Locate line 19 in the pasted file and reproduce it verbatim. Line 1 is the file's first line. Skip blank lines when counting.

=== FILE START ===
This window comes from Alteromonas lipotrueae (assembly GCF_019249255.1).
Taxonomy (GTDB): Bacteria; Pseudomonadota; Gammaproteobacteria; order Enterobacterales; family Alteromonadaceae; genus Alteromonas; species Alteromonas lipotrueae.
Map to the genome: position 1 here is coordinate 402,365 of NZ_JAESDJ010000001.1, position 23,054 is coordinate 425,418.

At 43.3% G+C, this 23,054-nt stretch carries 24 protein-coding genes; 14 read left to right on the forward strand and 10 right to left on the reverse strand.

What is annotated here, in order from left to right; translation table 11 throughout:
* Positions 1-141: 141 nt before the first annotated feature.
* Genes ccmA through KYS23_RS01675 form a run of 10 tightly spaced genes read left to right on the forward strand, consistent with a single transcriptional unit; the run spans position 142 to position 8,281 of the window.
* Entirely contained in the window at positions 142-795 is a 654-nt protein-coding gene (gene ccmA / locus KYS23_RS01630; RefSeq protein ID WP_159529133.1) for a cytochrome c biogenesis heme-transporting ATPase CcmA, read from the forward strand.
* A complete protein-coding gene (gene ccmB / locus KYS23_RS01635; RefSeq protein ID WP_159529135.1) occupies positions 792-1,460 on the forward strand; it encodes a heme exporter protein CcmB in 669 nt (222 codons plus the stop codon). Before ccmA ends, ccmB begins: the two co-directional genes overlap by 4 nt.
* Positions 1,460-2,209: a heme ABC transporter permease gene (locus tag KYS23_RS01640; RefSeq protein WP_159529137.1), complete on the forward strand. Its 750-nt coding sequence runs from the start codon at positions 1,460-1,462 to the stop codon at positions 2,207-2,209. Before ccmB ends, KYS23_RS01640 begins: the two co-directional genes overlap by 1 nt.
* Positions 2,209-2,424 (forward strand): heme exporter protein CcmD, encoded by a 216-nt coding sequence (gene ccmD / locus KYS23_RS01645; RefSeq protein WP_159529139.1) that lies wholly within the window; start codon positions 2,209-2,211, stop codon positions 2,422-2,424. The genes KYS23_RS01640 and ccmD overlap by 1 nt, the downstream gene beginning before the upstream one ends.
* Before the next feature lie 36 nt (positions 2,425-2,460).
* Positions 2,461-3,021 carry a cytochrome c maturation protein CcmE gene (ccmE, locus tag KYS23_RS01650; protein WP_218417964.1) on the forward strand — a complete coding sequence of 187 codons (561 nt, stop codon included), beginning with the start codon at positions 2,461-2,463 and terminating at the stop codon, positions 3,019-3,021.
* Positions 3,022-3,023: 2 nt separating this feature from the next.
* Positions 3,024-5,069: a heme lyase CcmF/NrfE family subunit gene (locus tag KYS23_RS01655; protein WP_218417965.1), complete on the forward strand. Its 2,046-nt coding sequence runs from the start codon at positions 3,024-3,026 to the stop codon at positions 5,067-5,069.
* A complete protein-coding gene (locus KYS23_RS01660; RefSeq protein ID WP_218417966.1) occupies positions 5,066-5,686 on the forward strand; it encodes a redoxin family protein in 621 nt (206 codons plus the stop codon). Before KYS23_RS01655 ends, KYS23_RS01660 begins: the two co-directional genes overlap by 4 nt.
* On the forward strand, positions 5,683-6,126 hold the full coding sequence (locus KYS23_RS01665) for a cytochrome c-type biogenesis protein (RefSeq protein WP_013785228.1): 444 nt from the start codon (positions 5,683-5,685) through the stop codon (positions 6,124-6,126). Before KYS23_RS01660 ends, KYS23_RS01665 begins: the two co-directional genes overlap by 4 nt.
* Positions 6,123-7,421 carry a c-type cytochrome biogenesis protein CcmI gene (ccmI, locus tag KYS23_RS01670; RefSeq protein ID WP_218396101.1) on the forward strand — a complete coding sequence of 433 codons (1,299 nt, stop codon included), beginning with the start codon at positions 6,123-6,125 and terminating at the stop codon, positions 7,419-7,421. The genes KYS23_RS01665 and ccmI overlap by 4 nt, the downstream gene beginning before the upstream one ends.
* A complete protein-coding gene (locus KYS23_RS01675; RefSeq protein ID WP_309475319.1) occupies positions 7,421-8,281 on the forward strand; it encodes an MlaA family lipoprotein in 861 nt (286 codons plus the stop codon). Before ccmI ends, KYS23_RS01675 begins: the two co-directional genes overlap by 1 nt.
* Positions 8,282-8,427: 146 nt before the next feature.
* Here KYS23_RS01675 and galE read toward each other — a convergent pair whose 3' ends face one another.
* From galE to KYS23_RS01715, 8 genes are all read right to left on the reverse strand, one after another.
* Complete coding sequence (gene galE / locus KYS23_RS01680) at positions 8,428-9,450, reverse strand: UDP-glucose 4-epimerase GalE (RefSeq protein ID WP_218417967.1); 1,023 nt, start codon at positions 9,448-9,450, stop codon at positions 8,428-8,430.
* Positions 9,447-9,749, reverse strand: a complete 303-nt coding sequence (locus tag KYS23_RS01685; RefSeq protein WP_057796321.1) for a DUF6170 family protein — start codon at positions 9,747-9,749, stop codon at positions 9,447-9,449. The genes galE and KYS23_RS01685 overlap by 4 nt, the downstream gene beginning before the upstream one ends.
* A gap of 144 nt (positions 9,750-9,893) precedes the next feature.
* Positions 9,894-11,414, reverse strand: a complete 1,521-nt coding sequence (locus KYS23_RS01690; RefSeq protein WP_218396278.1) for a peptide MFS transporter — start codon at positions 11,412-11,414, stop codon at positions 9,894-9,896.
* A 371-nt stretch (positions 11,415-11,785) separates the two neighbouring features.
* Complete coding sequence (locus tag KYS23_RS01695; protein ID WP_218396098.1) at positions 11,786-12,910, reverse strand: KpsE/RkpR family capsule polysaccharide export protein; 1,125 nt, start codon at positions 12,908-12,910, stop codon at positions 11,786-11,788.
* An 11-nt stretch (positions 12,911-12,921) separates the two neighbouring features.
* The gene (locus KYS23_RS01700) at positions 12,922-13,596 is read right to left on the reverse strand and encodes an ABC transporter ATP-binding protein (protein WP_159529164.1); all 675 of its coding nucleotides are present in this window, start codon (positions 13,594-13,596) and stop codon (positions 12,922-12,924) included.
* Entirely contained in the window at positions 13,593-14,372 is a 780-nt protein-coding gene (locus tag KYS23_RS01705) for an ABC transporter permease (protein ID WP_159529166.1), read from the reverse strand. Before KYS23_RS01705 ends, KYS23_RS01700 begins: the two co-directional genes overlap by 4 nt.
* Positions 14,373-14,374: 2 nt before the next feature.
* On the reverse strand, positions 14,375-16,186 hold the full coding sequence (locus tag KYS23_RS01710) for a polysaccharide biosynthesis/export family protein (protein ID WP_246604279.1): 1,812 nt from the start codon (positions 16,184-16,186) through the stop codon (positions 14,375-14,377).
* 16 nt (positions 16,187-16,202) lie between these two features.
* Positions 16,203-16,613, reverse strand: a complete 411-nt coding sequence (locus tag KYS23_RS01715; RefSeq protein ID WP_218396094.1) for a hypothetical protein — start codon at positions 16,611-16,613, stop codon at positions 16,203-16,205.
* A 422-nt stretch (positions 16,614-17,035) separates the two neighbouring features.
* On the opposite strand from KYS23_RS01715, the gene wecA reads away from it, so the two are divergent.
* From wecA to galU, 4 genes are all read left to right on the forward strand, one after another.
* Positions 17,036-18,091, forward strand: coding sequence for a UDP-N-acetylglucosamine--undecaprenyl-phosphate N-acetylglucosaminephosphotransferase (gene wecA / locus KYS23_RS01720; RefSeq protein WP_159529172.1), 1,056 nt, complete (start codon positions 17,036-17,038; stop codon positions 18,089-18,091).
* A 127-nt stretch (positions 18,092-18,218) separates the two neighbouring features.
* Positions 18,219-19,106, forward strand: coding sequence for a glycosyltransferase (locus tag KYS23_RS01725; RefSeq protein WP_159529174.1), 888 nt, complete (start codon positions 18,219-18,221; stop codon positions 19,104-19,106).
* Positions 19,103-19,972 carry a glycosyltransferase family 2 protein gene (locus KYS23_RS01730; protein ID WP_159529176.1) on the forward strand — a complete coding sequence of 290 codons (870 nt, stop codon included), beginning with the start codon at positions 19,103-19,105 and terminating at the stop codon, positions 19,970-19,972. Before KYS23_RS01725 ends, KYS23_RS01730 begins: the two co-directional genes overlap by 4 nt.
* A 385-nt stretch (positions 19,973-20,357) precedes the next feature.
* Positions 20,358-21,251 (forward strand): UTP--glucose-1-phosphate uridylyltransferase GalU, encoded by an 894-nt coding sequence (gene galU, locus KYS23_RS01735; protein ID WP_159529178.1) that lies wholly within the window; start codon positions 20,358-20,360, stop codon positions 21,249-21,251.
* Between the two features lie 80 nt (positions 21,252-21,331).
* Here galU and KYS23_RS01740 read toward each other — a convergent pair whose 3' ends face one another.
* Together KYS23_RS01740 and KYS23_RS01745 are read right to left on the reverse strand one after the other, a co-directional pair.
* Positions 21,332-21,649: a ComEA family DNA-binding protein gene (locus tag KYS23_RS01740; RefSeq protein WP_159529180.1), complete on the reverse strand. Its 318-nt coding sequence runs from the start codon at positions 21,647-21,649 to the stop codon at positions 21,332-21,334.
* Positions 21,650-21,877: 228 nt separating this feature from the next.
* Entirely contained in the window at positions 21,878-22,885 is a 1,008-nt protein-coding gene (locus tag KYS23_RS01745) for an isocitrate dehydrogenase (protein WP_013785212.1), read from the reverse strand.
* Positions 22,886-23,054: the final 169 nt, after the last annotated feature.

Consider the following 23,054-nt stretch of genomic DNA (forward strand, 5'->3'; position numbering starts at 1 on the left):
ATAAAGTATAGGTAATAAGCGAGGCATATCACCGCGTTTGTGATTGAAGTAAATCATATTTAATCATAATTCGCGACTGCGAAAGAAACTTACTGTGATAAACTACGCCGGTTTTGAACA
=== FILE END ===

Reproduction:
* A complete protein-coding gene (locus KYS23_RS01675; RefSeq protein ID WP_309475319.1) occupies positions 7,421-8,281 on the forward strand; it encodes an MlaA family lipoprotein in 861 nt (286 codons plus the stop codon). Before ccmI ends, KYS23_RS01675 begins: the two co-directional genes overlap by 1 nt.